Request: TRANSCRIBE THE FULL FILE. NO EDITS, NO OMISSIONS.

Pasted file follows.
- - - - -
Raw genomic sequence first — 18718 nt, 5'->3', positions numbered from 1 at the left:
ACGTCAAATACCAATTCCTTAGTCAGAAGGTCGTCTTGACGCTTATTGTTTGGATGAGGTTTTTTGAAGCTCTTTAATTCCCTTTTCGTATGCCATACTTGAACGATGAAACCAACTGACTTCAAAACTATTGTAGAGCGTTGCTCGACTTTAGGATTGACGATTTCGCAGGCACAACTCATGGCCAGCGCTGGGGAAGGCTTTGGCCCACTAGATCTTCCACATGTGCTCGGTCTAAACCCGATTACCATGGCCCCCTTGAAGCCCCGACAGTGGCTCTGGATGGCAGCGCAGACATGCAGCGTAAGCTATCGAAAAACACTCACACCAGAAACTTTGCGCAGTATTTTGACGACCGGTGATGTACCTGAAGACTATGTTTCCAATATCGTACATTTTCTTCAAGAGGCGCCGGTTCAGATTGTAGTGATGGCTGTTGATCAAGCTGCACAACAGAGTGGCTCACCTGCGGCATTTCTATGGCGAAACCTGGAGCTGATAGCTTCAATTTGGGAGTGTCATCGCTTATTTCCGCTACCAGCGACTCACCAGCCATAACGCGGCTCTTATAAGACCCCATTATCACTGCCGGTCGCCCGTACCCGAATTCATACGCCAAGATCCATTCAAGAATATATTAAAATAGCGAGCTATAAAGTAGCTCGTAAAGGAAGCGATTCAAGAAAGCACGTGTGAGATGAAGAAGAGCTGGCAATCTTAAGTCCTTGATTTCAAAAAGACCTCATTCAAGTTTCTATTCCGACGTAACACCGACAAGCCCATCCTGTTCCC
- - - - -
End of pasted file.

Raw genomic sequence first — 18718 nt, 5'->3', positions numbered from 1 at the left:
ACGTCAAATACCAATTCCTTAGTCAGAAGGTCGTCTTGACGCTTATTGTTTGGATGAGGTTTTTTGAAGCTCTTTAATTCCCTTTTCGTATGCCATACTTGAACGATGAAACCAACTGACTTCAAAACTATTGTAGAGCGTTGCTCGACTTTAGGATTGACGATTTCGCAGGCACAACTCATGGCCAGCGCTGGGGAAGGCTTTGGCCCACTAGATCTTCCACATGTGCTCGGTCTAAACCCGATTACCATGGCCCCCTTGAAGCCCCGACAGTGGCTCTGGATGGCAGCGCAGACATGCAGCGTAAGCTATCGAAAAACACTCACACCAGAAACTTTGCGCAGTATTTTGACGACCGGTGATGTACCTGAAGACTATGTTTCCAATATCGTACATTTTCTTCAAGAGGCGCCGGTTCAGATTGTAGTGATGGCTGTTGATCAAGCTGCACAACAGAGTGGCTCACCTGCGGCATTTCTATGGCGAAACCTGGAGCTGATAGCTTCAATTTGGGAGTGTCATCGCTTATTTCCGCTACCAGCGACTCACCAGCCATAACGCGGCTCTTATAAGACCCCATTATCACTGCCGGTCGCCCGTACCCGAATTCATACGCCAAGATCCATTCAAGAATATATTAAAATAGCGAGCTATAAAGTAGCTCGTAAAGGAAGCGATTCAAGAAAGCACGTGTGAGATGAAGAAGAGCTGGCAATCTTAAGTCCTTGATTTCAAAAAGACCTCATTCAAGTTTCTATTCCGACGTAACACCGACAAGCCCATCCTGTTCCC